Sean McCann’s emergence from the pack of would-be DIY superstars is nothing short of remarkable. As one would imagine, McCann allows his music to speak for him. It not only serves as a reflection of his creativity, but as a means to connect his life with others. The prolific musician recently delivered his most complete and in-depth album to date, The Capital, while distancing himself from his former label to concentrate on deeper compositions with classical influences.
I caught up with Sean via email to ask a few questions of him about his canon, his interest in home-soundtracking, and his plans post-The Capital.
What drew you to making music?
It relaxes me to create music, and helps me feel better about the rest of my life. The ability to bottle a period of my life or branch of emotions within an album is comforting.
When did you first decide to record your output?
I started recording when I was in Jr. High School. I used to shack up in my garage and record these instrumental Sublime covers. I quickly got comfortable with multitracking. This is when I was like 15. I recorded a few tapes and CD-Rs in 2006-2007, before I got a real grasp on what I wanted to do with my music. I feel I really started to record serious music when I moved to San Francisco in 2008. I think the first things I recorded when I moved were Phylum Sigh and Midnight Orchard.
Could you explain a bit about your recording process? Do you begin with finite compositions or is there any amount of improvisation or experimenting-as-you-go?
These days, my recording process consists of recording an extended take of one dry instrument, normally violin or electric piano. I then go back and cut out phrases that I like and set them aside. I build harmonies and structure the song in post-production. I love finding one or two euphoric phrases and milking them pretty hard, like Micheal Sampson on those Ayler recordings. I am really interested in producing other people’s music; performing live and improvisation has always been limiting to me.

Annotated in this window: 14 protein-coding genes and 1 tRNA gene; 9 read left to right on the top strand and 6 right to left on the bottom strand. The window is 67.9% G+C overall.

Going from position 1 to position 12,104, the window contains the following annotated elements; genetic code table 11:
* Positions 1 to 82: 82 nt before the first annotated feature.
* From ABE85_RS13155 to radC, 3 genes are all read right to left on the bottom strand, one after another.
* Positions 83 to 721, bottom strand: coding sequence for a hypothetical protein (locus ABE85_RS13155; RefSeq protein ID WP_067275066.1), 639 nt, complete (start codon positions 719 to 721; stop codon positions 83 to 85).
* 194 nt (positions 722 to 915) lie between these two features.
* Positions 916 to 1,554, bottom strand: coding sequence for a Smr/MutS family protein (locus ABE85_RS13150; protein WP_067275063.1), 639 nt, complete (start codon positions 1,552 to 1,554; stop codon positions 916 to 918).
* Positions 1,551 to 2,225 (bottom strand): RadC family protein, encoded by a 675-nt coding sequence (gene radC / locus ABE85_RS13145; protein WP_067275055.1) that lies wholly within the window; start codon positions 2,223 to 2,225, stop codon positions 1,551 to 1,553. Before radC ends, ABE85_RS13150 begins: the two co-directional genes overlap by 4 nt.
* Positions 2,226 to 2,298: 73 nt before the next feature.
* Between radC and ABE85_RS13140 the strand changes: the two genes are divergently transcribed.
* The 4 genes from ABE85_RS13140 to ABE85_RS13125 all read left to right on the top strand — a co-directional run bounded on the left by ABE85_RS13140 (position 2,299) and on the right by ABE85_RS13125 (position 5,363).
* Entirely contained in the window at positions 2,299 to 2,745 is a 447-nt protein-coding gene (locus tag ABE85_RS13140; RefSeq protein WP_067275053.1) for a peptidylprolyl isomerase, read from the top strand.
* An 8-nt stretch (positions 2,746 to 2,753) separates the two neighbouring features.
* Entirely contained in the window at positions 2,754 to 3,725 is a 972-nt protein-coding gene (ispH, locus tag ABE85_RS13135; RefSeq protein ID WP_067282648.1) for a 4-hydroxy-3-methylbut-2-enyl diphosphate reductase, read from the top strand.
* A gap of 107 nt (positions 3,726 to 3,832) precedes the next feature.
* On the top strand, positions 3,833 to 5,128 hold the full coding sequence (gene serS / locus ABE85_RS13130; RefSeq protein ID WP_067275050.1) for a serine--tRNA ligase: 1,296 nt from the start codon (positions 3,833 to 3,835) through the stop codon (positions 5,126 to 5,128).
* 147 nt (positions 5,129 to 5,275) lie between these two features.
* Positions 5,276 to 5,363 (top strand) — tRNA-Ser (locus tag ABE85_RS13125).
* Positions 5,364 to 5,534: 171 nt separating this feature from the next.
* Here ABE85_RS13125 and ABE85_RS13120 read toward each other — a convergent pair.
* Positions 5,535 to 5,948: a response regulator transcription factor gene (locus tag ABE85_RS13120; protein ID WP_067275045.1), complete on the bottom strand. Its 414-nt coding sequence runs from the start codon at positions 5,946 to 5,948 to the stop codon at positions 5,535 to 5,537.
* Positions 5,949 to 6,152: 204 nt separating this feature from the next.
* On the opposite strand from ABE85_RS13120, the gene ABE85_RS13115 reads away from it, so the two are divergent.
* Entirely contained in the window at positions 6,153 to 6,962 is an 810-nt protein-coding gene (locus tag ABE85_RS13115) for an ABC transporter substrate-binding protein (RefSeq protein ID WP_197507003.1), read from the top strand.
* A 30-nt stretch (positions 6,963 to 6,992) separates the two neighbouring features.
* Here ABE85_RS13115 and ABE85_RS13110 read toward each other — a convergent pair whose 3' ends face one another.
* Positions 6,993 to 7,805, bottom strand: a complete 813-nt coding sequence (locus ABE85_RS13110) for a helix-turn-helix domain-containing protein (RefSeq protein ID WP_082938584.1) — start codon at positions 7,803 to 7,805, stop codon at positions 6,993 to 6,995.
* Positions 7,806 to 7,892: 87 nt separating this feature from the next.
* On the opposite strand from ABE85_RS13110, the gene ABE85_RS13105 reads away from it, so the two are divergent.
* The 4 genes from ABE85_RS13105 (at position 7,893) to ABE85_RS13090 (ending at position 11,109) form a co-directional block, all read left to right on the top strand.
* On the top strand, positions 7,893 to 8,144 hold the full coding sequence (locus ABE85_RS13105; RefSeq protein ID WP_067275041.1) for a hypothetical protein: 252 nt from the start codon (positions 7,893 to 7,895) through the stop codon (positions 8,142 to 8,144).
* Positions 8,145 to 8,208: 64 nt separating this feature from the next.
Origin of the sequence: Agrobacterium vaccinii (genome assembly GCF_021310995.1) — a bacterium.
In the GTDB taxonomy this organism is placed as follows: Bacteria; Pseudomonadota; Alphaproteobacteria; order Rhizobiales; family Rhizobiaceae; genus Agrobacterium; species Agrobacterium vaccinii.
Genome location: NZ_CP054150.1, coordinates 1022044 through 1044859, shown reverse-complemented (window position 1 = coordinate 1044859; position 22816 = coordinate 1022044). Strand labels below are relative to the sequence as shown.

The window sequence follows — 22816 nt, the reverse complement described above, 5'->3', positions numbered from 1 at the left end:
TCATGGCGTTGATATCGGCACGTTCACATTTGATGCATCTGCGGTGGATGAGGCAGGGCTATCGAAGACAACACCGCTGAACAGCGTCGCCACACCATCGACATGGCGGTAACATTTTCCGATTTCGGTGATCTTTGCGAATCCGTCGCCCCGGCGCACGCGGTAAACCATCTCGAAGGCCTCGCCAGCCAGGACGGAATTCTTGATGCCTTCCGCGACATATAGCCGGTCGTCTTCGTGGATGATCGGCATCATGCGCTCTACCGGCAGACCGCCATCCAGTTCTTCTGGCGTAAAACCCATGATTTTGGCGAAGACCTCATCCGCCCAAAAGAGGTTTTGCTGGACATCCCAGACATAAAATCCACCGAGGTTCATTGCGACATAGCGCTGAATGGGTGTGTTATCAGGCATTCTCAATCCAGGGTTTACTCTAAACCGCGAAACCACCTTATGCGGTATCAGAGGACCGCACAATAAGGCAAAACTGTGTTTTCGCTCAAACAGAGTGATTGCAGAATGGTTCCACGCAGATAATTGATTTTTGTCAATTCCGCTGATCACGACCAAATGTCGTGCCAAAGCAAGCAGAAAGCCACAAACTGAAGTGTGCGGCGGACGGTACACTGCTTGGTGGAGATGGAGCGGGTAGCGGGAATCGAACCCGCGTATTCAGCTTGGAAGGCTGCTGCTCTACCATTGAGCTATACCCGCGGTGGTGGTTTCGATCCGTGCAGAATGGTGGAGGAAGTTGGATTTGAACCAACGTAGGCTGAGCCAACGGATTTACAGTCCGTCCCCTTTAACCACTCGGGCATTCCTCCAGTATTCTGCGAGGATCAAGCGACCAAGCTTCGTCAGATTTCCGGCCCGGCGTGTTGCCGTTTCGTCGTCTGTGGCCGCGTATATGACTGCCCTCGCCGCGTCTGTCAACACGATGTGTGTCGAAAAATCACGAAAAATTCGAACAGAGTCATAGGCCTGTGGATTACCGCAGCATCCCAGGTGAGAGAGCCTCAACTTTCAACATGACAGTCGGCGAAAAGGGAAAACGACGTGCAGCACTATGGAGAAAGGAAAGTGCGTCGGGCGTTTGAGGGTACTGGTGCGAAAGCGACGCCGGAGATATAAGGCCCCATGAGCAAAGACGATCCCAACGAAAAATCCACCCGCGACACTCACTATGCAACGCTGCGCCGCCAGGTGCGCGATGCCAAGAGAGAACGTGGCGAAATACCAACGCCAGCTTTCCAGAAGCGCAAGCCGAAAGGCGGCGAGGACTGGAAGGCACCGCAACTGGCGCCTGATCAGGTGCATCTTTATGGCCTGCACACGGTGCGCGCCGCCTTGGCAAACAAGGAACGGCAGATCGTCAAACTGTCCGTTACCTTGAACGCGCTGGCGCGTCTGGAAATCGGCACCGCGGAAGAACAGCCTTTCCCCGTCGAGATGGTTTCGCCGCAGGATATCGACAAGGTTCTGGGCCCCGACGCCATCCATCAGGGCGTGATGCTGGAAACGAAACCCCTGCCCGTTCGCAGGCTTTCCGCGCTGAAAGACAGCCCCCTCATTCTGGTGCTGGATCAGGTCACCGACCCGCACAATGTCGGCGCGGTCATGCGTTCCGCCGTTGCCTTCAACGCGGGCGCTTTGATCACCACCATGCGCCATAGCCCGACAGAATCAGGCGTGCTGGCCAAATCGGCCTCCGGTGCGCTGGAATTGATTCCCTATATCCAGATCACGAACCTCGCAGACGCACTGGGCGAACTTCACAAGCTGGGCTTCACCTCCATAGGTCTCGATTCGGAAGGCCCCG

“I’ve been very interested with classical, minimalism, and overwhelmingly melodic music, like choral motets.”
You play with so many different styles, do you feel a need to try to balance ideas from release to release?
I generally like separating my styles of music. If I’m releasing something soft and ambient, I want the listener to be able to put it on and relax for the duration of the album, not be waiting around for the synth explosion on track 3 or whatever. Likewise, if I’m putting together a more dynamic, louder album like Open Resolve or The Capital, I want to keep the pace captivating. I probably should have started a different project name for my more minimal/ambient work because, especially with the stuff I’m working on now, I feel it may turn a lot of people off.
The Capital seems to be an amalgamation of the many different styles you’ve explored. Is it intentional or just the effect of working within so many styles?
With The Capital, I tried to sum up and fully display my sound. It has folk elements, plunderphonics, field recordings, whirling synthesizer, etc., the only thing it doesn’t really have is minimal ambience. I sort of threw all of the ambient-related recordings from that time on The Sky Is Filled With Incredible Wishes, so that is a nice counterpoint/accompaniment to The Capital.
How did you become involved with so many labels? Was it mutual admiration or were you just looking for anyone able and willing to put out your material?